Questions as Trans-Nzoia school now denies ethanol killed student Steve Rodgers

The parents of Steve Rodgers (insert) David Namiti and Susan Mong'ena during an interview on September 12, 2023.

In the sleepy Sokomoko village of Kapomboi, Kwanza Sub-county, Trans Nzoia County, the family of David Namiti and his wife Susan Mong’ena is struggling to come to terms with the sudden death of their son— a form four candidate at Kapsitwet Secondary School.

The September 10 death of Steve Rodgers, 17, currently under investigation by police, has left the family with more questions than answers, with the school and the hospital issuing contradictory reports.

Detectives are trying to piece together the chronology of events on the fateful Sunday, amid fears of foul play.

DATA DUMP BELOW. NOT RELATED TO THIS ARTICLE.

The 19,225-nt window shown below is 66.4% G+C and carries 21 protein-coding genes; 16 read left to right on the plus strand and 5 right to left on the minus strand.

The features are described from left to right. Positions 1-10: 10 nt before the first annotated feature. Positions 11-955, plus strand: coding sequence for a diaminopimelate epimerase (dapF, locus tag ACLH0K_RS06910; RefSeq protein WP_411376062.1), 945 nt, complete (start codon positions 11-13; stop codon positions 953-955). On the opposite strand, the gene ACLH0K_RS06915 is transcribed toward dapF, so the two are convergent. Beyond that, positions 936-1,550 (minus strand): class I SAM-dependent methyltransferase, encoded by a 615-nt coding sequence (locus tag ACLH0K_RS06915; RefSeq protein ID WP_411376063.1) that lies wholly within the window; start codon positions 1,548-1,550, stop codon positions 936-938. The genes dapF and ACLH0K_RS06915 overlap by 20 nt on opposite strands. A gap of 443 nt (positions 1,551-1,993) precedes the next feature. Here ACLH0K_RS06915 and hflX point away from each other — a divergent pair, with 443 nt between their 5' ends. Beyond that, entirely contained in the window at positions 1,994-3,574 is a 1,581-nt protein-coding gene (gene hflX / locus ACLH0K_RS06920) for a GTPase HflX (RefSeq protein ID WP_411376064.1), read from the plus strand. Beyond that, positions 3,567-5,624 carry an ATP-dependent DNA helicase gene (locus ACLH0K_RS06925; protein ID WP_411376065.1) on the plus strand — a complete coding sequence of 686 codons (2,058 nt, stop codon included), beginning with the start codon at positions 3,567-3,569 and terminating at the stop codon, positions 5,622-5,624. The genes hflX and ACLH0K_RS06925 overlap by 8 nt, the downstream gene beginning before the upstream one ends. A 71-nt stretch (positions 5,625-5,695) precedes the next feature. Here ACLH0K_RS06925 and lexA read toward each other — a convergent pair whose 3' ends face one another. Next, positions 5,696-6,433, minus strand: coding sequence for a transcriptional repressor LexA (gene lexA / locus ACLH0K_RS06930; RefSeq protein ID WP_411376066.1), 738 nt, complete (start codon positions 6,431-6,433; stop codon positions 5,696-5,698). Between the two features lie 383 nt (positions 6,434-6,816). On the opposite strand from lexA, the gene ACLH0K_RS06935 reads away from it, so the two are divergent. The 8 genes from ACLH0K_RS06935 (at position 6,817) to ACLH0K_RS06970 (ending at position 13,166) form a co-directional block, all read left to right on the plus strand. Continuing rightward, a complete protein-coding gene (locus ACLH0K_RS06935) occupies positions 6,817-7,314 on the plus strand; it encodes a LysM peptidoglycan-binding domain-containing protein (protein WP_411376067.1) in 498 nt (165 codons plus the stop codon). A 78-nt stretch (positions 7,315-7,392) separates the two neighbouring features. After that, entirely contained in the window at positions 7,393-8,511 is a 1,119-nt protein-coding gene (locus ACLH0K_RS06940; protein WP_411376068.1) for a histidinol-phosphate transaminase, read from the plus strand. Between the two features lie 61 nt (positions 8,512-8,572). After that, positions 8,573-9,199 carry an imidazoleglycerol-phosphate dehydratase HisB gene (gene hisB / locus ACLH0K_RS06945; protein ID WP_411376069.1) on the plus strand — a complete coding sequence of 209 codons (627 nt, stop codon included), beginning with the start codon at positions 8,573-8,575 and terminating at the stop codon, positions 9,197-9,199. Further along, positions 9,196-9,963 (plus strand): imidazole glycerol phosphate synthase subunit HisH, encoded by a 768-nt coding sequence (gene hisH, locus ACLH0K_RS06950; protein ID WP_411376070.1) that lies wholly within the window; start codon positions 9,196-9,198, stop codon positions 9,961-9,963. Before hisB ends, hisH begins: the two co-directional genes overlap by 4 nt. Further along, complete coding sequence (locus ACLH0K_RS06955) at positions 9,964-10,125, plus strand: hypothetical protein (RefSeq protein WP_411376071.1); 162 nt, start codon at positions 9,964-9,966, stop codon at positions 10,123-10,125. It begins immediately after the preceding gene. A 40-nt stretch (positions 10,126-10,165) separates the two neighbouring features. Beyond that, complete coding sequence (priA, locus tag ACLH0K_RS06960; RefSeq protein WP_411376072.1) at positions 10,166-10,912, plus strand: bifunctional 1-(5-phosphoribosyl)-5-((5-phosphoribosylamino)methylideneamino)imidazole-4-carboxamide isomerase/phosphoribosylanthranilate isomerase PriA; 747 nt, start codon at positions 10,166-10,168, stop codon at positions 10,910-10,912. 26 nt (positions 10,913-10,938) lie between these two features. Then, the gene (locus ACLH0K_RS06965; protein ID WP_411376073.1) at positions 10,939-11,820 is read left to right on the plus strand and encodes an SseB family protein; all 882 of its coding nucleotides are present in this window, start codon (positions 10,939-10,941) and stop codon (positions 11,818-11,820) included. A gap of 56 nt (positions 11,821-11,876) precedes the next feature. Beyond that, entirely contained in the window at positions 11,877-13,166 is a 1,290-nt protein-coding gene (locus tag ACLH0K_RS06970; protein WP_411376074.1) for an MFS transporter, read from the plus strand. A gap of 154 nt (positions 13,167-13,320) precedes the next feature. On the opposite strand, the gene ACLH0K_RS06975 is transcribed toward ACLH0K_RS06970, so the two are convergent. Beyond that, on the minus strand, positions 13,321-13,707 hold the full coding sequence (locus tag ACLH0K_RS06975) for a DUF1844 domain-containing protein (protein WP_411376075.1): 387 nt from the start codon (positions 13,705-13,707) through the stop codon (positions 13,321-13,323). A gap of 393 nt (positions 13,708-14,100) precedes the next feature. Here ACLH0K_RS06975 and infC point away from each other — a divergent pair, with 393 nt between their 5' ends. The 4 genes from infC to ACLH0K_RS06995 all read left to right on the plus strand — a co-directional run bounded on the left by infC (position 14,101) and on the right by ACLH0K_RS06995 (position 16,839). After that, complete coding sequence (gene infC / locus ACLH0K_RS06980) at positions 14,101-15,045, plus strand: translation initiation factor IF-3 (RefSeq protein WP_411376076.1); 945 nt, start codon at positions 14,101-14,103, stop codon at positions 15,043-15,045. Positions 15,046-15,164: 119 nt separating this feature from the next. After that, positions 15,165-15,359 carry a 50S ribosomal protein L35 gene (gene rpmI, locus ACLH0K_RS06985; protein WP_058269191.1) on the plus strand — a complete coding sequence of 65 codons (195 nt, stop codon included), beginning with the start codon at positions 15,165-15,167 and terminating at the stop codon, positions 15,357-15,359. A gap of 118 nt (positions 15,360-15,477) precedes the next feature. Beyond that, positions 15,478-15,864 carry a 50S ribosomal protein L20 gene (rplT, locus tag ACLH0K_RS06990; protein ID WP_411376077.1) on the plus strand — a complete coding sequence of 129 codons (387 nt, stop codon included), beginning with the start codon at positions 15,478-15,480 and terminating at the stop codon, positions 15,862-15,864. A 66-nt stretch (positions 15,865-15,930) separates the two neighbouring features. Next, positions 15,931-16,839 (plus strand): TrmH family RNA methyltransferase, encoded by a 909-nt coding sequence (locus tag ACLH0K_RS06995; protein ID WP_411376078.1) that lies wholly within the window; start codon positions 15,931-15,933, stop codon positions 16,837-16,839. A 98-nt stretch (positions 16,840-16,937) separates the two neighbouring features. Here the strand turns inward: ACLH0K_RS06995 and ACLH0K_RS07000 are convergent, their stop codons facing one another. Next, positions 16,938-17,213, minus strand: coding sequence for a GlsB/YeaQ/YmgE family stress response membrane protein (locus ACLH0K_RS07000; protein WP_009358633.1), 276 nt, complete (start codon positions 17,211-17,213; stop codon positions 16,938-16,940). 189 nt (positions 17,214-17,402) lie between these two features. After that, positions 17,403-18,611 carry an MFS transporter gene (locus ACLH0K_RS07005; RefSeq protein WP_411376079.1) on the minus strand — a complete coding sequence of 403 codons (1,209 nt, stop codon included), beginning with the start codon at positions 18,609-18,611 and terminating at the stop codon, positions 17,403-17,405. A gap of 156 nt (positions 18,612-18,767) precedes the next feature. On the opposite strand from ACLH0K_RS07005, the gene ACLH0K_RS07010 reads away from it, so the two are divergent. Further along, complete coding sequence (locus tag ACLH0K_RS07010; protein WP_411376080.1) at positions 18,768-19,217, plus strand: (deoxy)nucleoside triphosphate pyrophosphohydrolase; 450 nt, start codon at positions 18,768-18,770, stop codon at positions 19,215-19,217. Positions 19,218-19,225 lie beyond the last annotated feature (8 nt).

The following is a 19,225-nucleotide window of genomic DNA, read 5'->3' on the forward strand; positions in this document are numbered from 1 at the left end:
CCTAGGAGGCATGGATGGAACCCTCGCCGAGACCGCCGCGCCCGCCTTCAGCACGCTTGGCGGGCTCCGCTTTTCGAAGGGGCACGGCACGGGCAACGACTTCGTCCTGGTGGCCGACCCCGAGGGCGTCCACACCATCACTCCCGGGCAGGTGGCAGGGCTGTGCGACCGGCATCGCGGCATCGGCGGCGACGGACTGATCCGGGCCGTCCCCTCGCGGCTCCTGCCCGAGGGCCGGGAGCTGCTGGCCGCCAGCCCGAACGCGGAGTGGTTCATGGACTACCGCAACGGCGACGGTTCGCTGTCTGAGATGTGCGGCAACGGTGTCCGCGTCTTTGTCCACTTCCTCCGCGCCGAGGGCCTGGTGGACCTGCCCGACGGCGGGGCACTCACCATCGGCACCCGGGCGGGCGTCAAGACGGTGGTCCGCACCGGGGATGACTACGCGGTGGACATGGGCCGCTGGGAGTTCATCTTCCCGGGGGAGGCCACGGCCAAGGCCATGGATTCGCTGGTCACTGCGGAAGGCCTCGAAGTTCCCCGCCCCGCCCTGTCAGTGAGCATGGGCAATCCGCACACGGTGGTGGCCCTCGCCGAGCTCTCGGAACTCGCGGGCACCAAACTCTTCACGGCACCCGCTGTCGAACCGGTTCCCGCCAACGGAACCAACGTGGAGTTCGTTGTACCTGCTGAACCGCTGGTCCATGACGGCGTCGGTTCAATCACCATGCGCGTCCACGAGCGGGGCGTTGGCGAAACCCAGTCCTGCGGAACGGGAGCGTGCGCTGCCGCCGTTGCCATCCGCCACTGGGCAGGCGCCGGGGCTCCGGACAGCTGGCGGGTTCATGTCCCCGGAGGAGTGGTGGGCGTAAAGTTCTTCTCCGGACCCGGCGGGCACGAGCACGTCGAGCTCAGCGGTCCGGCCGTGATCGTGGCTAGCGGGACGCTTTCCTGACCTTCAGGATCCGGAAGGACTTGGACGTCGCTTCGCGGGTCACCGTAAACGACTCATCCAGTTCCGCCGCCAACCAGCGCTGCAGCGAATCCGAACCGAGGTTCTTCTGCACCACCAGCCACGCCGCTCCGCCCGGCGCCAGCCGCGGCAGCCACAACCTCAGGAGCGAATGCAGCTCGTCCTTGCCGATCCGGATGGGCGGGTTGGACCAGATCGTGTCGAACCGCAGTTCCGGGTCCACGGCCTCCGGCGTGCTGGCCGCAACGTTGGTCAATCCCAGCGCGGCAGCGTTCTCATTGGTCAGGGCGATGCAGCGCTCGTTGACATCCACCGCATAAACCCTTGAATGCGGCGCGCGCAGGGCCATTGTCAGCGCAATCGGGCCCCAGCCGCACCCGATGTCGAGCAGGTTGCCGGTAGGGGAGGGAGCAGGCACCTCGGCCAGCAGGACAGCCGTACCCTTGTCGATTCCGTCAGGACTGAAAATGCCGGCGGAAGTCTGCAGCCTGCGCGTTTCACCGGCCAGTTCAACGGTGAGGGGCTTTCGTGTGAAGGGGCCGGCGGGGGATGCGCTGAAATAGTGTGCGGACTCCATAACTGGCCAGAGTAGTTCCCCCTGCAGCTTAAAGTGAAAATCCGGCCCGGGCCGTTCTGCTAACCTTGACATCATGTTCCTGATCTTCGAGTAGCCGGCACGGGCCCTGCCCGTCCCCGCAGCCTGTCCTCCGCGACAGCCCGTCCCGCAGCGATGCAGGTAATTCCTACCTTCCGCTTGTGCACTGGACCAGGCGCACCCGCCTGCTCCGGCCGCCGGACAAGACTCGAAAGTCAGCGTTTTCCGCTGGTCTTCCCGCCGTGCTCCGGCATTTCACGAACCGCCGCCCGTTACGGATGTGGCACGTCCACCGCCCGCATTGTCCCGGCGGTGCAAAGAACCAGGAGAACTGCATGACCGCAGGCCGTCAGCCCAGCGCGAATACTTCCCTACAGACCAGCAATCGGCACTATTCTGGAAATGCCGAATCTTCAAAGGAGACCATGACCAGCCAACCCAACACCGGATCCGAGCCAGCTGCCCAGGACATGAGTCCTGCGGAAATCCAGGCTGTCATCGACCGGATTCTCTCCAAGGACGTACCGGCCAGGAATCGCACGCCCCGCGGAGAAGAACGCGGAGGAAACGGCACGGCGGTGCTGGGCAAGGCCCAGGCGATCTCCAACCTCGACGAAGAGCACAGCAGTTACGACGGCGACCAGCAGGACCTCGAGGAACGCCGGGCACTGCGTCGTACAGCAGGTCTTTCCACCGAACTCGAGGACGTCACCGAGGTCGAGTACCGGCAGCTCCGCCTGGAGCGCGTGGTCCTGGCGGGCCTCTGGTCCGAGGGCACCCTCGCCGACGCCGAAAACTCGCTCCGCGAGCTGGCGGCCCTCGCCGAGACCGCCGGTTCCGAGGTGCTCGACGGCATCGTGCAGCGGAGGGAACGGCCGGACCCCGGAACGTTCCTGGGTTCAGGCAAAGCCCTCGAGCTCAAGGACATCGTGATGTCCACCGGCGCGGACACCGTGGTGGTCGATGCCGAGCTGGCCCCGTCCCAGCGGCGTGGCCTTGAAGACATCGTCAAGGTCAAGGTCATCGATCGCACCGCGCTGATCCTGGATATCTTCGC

On the fateful Sunday, Susan received a distress call from Kapsitwet police base at 4pm. The caller asked her to go to the police post to pick up her son.

As a concerned parent, she rushed there only to find the student unconscious, with pale eyes.

She told the Nation that she was instructed to take the patient to hospital, and proceeded to rush him to Kitale County Hospital where he was immediately admitted.

According to the parent, the police officer told her to “ask my son what he had taken but my son could not respond; he was not talking.”

The distressed mother said her second born died on Sunday night while receiving medical attention at the facility. 

Kapsitwet Secondary School in Trans Nzoia where Steve Rodgers was a student.

Photo credit: Evans Jaola | Nation Media Group

It is the emerging contradictory reports that have resulted in mystery on the student’s death, with a post-mortem expected later this week.

Preliminary reports from the hospital and police records indicate that the student died after consuming ethanol within the school precincts.

The police report reads in part: "Today, 11/09/2023, at around 0100 hrs, the student passed away while undergoing treatment. According to the clinical officer at the facility, the deceased had allegedly taken ethanol in school.”